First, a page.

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Lessons from Lockdown: you won’t find the answer in the bottom of a glass.



Pubs and bars are closed but it looks like we have been overindulging at home.


Off-licence alcohol sales increased by 67% in March and if you were a regular drinker pre-pandemic it looks like you might have enjoyed a few too many by now!* If like many of us, you have been bored at home and turned to online drinking parties to maintain your social life then do keep a check on yourself and your friends. It is a fine line between having fun and alcohol abuse. For too many of us, alcohol is a really bad idea, for example alcohol is indicated in upwards of 70% of domestic abuse cases.

Emotional Scars

Ian Soars,’s CEO and survivor of his parent’s addiction to alcohol is filled with dread by these statistics: ” My Mother was a respectable member of the community and a good mum in many ways. Until she had a drink. Then the things she said and did were unspeakable. But if asked about any of this she would deny she had a problem…even to herself. Pretty much like we all do I suppose. But as her son….I knew it was wrong then and I carry the emotional scars even now. So these statistics fill me with dread. Dread for all those children of Dads and Mums who think they are in control, it’s less than a bottle for goodness sake, that they don’t have a problem and are so so sorry for what they said last night/yesterday/never said/didn’t do/ deny. Children won’t forget what we do. Like we never forget what our parents did. So if any of this rings true for you get some support. Your children will be grateful for the rest of their lives”.

Alcohol use & Coronavirus: Emerging bleary eyed and hung over?


Psychotherapist Noel McDermott comments: “Even short-term binge use of alcohol can have significant impacts on health and wellbeing and this is exactly the pattern we are seeing during the pandemic so far. A vicious circle builds up quickly with alcohol use for stress. Short term it can be managed but we are now neurologically out of the short term when the brain is adapting to these new alcohol consumption patterns meaning these new habits will be hard to break”.

The Effects of Alcohol Abuse

It is not just a case of chronic alcohol use being the only problem as the levels of binge drinking, we are currently seeing is unsustainable. Those that are in the regular users’ category that have increased their consumption during the pandemic are reporting problems with sleeping, problems with mood regulation, concentration issues, productivity issues, relationship problems. As we move out of the lockdown and the economy opens up, stress factors are increasing not decreasing with re-entry anxiety being widely reported. Increasingly breweries and pubs have adapted to the new situation and are providing home delivery and takeaway services. There is every indication that these services are being used at pre-lockdown levels and also no indication that retail sales have dropped off***.

The overall picture is that the cohort of problematic drinkers is growing, and we will see the problems with alcohol abuse increase, these include a rise in:

  • Relationship breakdowns
  • Domestic abuse
  • Health concerns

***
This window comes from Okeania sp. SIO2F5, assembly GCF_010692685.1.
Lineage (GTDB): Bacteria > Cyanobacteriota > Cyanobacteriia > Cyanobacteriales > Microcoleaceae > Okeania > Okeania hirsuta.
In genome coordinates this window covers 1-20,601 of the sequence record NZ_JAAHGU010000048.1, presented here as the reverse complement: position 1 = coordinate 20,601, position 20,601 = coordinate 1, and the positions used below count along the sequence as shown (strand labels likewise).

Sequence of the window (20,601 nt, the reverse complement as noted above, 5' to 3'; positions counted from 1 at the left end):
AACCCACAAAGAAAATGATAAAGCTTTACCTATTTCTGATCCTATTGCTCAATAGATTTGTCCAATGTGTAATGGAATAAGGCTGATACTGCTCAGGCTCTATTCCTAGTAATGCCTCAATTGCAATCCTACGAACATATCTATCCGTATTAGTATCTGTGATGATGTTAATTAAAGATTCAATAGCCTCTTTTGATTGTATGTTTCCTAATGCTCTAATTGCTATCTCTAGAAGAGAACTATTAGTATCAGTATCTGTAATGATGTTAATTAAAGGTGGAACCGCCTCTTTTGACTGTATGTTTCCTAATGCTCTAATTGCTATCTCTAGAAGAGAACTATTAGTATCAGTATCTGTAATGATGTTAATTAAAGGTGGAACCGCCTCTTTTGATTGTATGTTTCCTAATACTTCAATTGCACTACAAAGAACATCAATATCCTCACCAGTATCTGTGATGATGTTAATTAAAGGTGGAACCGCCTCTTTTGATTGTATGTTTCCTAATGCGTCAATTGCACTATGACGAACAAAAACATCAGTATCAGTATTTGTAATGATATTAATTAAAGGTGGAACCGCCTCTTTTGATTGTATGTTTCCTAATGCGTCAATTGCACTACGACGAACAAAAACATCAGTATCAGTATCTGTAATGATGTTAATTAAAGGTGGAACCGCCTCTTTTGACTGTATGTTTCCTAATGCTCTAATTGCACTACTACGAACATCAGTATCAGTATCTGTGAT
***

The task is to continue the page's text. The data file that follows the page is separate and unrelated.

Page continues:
• Mental health issues
  • Work problems
  • Financial worries

Help for problematic drinkers at all time low

China and Italy, who have come out of lockdown before us, have seen all of the above already. The pandemic has been stressful without adding alcohol abuse. Prior to Covid, only one in five people with harmful drinking got the help they needed and now as problematic drinking is increasing and services are more difficult to access this number has significantly lessened. It’s essential that we are armed with information around alcohol use and abuse and take individual steps to ensure we are safe. Every time we have experienced challenges on a social level involving job insecurity, financial meltdown and during this current crisis the challenges to provide frontline services beyond the medical needs of the pandemic, alcohol abuse has risen significantly producing problems for a generation.

Ensure you don’t become a statistic by following these simple measures:

  • Don’t drink regularly – the healthiest pattern of drinking is random and irregularly
  • Don’t drink to manage anxiety, stress, depression or because you can’t sleep – seek professional help if this is happening
  • If you wait till you have a problem with drinking it’s too late – be proactive in your health with alcohol
  • Take regular breaks from drinking – times when you don’t drink at all
  • Don’t fall into the pressure of drinking to the same levels of other people during happy hours for example – always drink to moderation when you do drink
  • Use alcohol free alternatives to drink socially with others – there are a great deal of low alcohol and zero alcohol beers, wines and increasingly spirits available

Ask for Help


If you are worried about drinking, don’t wait for help. Catching these sorts of problems in the early stage vastly increases positive outcomes. There are brief interventions for alcohol use problems that can very effectively stop the problem growing into something unmanageable.

About the Author

Noel McDermott is a Psychotherapist with over 25 years’ experience in health, social care, and education. He is the founder and CEO of three organisations, Psychotherapy and Consultancy Ltd, Sober Help Ltd and Mental Health Works Ltd. Noel’s company offer at-home mental health care and will source, identify and co-ordinate personalised care teams for the individual. They have recently launched a range of online therapy resources in order to help clients access help without leaving home –



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